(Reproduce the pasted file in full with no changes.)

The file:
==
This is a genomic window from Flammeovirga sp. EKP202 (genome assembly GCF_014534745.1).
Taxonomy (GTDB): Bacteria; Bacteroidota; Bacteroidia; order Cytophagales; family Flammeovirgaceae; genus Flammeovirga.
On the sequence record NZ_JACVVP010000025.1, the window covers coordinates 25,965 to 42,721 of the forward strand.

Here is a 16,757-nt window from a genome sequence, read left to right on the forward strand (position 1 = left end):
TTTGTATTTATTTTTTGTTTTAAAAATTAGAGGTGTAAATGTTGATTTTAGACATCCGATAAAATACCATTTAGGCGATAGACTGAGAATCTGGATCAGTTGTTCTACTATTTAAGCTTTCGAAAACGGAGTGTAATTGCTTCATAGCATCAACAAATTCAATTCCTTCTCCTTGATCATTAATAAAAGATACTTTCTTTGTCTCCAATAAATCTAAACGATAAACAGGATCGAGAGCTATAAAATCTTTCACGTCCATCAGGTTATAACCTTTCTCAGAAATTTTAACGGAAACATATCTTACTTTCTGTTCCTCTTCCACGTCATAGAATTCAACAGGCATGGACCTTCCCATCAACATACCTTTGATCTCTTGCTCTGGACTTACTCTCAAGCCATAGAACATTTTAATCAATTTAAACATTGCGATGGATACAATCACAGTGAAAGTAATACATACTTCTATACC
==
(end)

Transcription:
This is a genomic window from Flammeovirga sp. EKP202 (genome assembly GCF_014534745.1).
Taxonomy (GTDB): Bacteria; Bacteroidota; Bacteroidia; order Cytophagales; family Flammeovirgaceae; genus Flammeovirga.
On the sequence record NZ_JACVVP010000025.1, the window covers coordinates 25,965 to 42,721 of the forward strand.

Here is a 16,757-nt window from a genome sequence, read left to right on the forward strand (position 1 = left end):
TTTGTATTTATTTTTTGTTTTAAAAATTAGAGGTGTAAATGTTGATTTTAGACATCCGATAAAATACCATTTAGGCGATAGACTGAGAATCTGGATCAGTTGTTCTACTATTTAAGCTTTCGAAAACGGAGTGTAATTGCTTCATAGCATCAACAAATTCAATTCCTTCTCCTTGATCATTAATAAAAGATACTTTCTTTGTCTCCAATAAATCTAAACGATAAACAGGATCGAGAGCTATAAAATCTTTCACGTCCATCAGGTTATAACCTTTCTCAGAAATTTTAACGGAAACATATCTTACTTTCTGTTCCTCTTCCACGTCATAGAATTCAACAGGCATGGACCTTCCCATCAACATACCTTTGATCTCTTGCTCTGGACTTACTCTCAAGCCATAGAACATTTTAATCAATTTAAACATTGCGATGGATACAATCACAGTGAAAGTAATACATACTTCTATACC